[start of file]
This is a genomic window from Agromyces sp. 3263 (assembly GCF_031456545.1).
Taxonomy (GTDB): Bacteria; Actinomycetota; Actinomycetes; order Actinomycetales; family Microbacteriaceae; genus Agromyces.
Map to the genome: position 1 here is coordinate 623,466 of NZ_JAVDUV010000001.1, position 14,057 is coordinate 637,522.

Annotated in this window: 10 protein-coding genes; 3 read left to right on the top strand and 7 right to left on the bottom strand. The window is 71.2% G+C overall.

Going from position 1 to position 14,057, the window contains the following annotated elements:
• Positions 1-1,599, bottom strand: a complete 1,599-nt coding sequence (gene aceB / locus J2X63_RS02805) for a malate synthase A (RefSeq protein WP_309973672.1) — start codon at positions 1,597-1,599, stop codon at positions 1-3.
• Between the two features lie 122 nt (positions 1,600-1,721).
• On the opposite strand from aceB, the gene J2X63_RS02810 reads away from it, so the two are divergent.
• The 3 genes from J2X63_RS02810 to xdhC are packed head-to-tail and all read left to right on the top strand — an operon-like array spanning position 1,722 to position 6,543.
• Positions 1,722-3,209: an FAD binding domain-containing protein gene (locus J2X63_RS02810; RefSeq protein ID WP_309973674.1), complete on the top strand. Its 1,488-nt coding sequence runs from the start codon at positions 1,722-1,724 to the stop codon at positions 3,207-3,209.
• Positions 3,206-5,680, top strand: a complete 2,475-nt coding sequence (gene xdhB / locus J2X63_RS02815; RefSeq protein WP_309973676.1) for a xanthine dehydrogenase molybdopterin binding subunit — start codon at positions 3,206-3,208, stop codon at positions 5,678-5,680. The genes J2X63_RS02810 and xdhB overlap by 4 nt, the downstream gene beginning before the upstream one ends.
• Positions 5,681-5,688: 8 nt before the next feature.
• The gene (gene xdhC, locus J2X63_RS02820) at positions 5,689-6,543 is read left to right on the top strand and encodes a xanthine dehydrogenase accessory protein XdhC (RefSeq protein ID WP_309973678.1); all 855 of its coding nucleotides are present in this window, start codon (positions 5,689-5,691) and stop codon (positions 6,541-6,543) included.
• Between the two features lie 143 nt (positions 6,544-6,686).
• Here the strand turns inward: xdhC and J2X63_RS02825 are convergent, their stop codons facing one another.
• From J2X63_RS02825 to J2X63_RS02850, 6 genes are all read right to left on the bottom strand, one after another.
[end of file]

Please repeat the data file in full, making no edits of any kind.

This is a genomic window from Agromyces sp. 3263 (assembly GCF_031456545.1).
Taxonomy (GTDB): Bacteria; Actinomycetota; Actinomycetes; order Actinomycetales; family Microbacteriaceae; genus Agromyces.
Map to the genome: position 1 here is coordinate 623,466 of NZ_JAVDUV010000001.1, position 14,057 is coordinate 637,522.

Annotated in this window: 10 protein-coding genes; 3 read left to right on the top strand and 7 right to left on the bottom strand. The window is 71.2% G+C overall.

Going from position 1 to position 14,057, the window contains the following annotated elements:
• Positions 1-1,599, bottom strand: a complete 1,599-nt coding sequence (gene aceB / locus J2X63_RS02805) for a malate synthase A (RefSeq protein WP_309973672.1) — start codon at positions 1,597-1,599, stop codon at positions 1-3.
• Between the two features lie 122 nt (positions 1,600-1,721).
• On the opposite strand from aceB, the gene J2X63_RS02810 reads away from it, so the two are divergent.
• The 3 genes from J2X63_RS02810 to xdhC are packed head-to-tail and all read left to right on the top strand — an operon-like array spanning position 1,722 to position 6,543.
• Positions 1,722-3,209: an FAD binding domain-containing protein gene (locus J2X63_RS02810; RefSeq protein ID WP_309973674.1), complete on the top strand. Its 1,488-nt coding sequence runs from the start codon at positions 1,722-1,724 to the stop codon at positions 3,207-3,209.
• Positions 3,206-5,680, top strand: a complete 2,475-nt coding sequence (gene xdhB / locus J2X63_RS02815; RefSeq protein WP_309973676.1) for a xanthine dehydrogenase molybdopterin binding subunit — start codon at positions 3,206-3,208, stop codon at positions 5,678-5,680. The genes J2X63_RS02810 and xdhB overlap by 4 nt, the downstream gene beginning before the upstream one ends.
• Positions 5,681-5,688: 8 nt before the next feature.
• The gene (gene xdhC, locus J2X63_RS02820) at positions 5,689-6,543 is read left to right on the top strand and encodes a xanthine dehydrogenase accessory protein XdhC (RefSeq protein ID WP_309973678.1); all 855 of its coding nucleotides are present in this window, start codon (positions 5,689-5,691) and stop codon (positions 6,541-6,543) included.
• Between the two features lie 143 nt (positions 6,544-6,686).
• Here the strand turns inward: xdhC and J2X63_RS02825 are convergent, their stop codons facing one another.
• From J2X63_RS02825 to J2X63_RS02850, 6 genes are all read right to left on the bottom strand, one after another.